A proposed wind farm near Mount Rufus and St Kitts has been met with opposition from local landholders and residents.
RES has been developing the Twin Creek Wind Farm site since early 2014 and last week held its second round of community consultation sessions at Kapunda, Eudunda and Truro.
Initially, RES proposed to install 90 turbines, however following environmental surveys on the site this figure was revised to 51, 180-metre high turbines.
However, unlike other wind farms in the region such as Keyneton, the Twin Creek Wind Farm is set to be visible from the Barossa, according to a visual influence map presented at last week’s consultations.
“The visual aspect is quite appalling,” businessman and landholder Condor Laucke said.
“Pretty much everywhere in the Barossa is going to see all of them.”
Mr Laucke also had concerns surrounding the noise impact of the turbines.
“The fella we buy rams from at Hallett has turbines about eight kilometres away; they said they definitely hear them – more so the generators – and the house also vibrates in certain conditions.”
Mr Laucke is one of several neighbouring landholders at Hansborough, Bagot Well and Dutton who were previously approached by DP Energy and RES to be part of the proposed project, but who were strongly opposed to it.
Two landholders will host the 51 turbines on the properties of “Twin Creeks” and “Ben Lomond”.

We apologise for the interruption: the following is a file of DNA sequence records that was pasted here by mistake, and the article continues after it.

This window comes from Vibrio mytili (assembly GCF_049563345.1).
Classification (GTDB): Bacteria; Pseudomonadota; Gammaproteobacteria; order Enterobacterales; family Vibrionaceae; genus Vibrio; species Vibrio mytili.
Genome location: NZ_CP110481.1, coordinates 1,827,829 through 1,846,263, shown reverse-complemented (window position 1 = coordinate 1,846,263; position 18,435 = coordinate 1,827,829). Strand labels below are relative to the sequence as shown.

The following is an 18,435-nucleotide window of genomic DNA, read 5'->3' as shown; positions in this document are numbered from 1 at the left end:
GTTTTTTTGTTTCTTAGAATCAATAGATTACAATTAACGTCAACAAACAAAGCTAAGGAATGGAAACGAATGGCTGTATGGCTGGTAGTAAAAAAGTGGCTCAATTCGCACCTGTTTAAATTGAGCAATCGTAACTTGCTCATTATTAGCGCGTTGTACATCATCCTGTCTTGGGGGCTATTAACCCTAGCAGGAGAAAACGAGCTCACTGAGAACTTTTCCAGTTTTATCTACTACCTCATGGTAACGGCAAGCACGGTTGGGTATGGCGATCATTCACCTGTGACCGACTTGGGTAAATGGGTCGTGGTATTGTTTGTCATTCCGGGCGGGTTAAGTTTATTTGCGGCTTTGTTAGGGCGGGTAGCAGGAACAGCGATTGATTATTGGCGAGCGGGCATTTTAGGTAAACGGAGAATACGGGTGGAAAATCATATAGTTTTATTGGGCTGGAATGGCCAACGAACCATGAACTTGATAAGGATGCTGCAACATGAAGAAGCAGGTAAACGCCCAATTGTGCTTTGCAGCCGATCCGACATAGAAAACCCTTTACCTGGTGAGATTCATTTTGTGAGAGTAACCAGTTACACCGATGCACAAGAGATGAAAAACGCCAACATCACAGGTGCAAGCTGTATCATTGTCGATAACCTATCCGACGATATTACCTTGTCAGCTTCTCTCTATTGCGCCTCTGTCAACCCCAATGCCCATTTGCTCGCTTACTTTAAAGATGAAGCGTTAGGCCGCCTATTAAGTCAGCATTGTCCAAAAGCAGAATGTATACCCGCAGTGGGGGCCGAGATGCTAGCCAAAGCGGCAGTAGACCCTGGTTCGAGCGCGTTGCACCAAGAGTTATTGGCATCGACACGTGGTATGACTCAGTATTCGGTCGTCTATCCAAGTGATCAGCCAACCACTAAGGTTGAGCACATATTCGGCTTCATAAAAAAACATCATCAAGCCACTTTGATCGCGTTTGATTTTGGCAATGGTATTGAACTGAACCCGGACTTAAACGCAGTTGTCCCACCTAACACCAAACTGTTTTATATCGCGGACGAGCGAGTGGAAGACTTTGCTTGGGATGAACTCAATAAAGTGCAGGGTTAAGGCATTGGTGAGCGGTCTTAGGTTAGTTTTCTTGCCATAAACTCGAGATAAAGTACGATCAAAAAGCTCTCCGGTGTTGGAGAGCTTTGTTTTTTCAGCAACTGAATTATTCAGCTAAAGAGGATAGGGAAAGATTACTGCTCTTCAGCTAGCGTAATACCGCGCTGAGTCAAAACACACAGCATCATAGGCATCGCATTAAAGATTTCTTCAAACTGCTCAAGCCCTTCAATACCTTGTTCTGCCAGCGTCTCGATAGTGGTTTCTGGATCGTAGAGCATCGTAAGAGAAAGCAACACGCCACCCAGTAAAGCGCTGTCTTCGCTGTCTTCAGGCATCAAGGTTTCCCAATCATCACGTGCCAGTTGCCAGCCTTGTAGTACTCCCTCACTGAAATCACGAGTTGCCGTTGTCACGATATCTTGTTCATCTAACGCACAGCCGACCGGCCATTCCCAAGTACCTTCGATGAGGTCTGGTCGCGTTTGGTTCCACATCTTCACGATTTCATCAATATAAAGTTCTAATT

Hampden’s Mary Morris is another resident concerned about the impact the proposed farm could have on the region, including affecting the character of the historic St Kitts and Barossa districts.
“The Mount Rufus tower can be used as a rough reference point to indicate where properties will have a direct line of sight to the wind farm,” she said.
“If you can see the Mt Rufus tower, you will see the majority of the 51-turbine wind farm – bearing in mind that the Mt Rufus tower is only about 40m high and the turbines will be 180m high.”
Environmental surveys of the area have detected Wedge-tailed Eagle nests, as well as a population of Pygmy Blue-tongue Lizards – an endangered species which was previously thought to be extinct and only rediscovered near Burra in 1992.
Studies on the lizard have previously cited industrial development – such as wind farms – as a threat to its survival.
RES development project manager Daniel Leahy said surveys had been conducted for several years across the site and project plans would aim to mitigate the impacts on local fauna and flora.
He said distance buffers would be implemented, with the area varying for each species.
“We undertake surveys pre-construction and throughout the project period and we have to have a design to accommodate that.”
Mr Leahy said RES was currently on the 25th iteration of the design and would be using feedback from last week’s to frame the next stage.
“Around Kapunda and Eudunda we’ve received quite a bit of support from local businesses,” he said.
“Projects like this are a good injection into local business; you always do get a minority of people saying no one supports this.
“We’ve consulted with the local community and there were some concerns raised by residents – that’s normal.
“That feedback will go into the design, if we need to change something.”
There was no firm date on when designs would be submitted to the Development Assessment Commission.
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